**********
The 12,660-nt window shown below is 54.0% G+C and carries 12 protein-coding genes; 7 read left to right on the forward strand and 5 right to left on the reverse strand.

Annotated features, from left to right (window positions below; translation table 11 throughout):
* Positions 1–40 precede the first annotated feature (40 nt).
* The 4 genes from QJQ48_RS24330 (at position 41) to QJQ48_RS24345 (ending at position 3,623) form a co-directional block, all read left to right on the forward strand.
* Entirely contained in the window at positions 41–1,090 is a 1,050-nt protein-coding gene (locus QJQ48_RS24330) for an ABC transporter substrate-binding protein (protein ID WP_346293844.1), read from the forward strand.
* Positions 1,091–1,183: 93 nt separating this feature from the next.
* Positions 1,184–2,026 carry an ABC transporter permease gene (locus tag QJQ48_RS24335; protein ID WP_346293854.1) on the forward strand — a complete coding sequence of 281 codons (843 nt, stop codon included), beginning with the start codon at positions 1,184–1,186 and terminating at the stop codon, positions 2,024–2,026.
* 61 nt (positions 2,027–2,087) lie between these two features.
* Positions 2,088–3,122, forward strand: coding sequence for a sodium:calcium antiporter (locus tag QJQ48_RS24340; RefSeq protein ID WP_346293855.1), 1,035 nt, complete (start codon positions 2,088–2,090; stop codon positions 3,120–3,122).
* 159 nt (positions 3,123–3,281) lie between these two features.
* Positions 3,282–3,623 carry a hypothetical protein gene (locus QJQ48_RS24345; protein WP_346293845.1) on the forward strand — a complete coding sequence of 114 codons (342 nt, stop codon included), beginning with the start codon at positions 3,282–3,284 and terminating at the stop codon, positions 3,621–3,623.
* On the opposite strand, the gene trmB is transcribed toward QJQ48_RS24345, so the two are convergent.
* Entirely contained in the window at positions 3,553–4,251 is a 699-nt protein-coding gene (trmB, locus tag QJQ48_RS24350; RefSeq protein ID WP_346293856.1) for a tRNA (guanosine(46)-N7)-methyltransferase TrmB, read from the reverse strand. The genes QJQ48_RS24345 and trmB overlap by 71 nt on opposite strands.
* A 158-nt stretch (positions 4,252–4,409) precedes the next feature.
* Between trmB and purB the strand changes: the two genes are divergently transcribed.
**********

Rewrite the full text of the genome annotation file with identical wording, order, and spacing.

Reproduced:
The 12,660-nt window shown below is 54.0% G+C and carries 12 protein-coding genes; 7 read left to right on the forward strand and 5 right to left on the reverse strand.

Annotated features, from left to right (window positions below; translation table 11 throughout):
* Positions 1–40 precede the first annotated feature (40 nt).
* The 4 genes from QJQ48_RS24330 (at position 41) to QJQ48_RS24345 (ending at position 3,623) form a co-directional block, all read left to right on the forward strand.
* Entirely contained in the window at positions 41–1,090 is a 1,050-nt protein-coding gene (locus QJQ48_RS24330) for an ABC transporter substrate-binding protein (protein ID WP_346293844.1), read from the forward strand.
* Positions 1,091–1,183: 93 nt separating this feature from the next.
* Positions 1,184–2,026 carry an ABC transporter permease gene (locus tag QJQ48_RS24335; protein ID WP_346293854.1) on the forward strand — a complete coding sequence of 281 codons (843 nt, stop codon included), beginning with the start codon at positions 1,184–1,186 and terminating at the stop codon, positions 2,024–2,026.
* 61 nt (positions 2,027–2,087) lie between these two features.
* Positions 2,088–3,122, forward strand: coding sequence for a sodium:calcium antiporter (locus tag QJQ48_RS24340; RefSeq protein ID WP_346293855.1), 1,035 nt, complete (start codon positions 2,088–2,090; stop codon positions 3,120–3,122).
* 159 nt (positions 3,123–3,281) lie between these two features.
* Positions 3,282–3,623 carry a hypothetical protein gene (locus QJQ48_RS24345; protein WP_346293845.1) on the forward strand — a complete coding sequence of 114 codons (342 nt, stop codon included), beginning with the start codon at positions 3,282–3,284 and terminating at the stop codon, positions 3,621–3,623.
* On the opposite strand, the gene trmB is transcribed toward QJQ48_RS24345, so the two are convergent.
* Entirely contained in the window at positions 3,553–4,251 is a 699-nt protein-coding gene (trmB, locus tag QJQ48_RS24350; RefSeq protein ID WP_346293856.1) for a tRNA (guanosine(46)-N7)-methyltransferase TrmB, read from the reverse strand. The genes QJQ48_RS24345 and trmB overlap by 71 nt on opposite strands.
* A 158-nt stretch (positions 4,252–4,409) precedes the next feature.
* Between trmB and purB the strand changes: the two genes are divergently transcribed.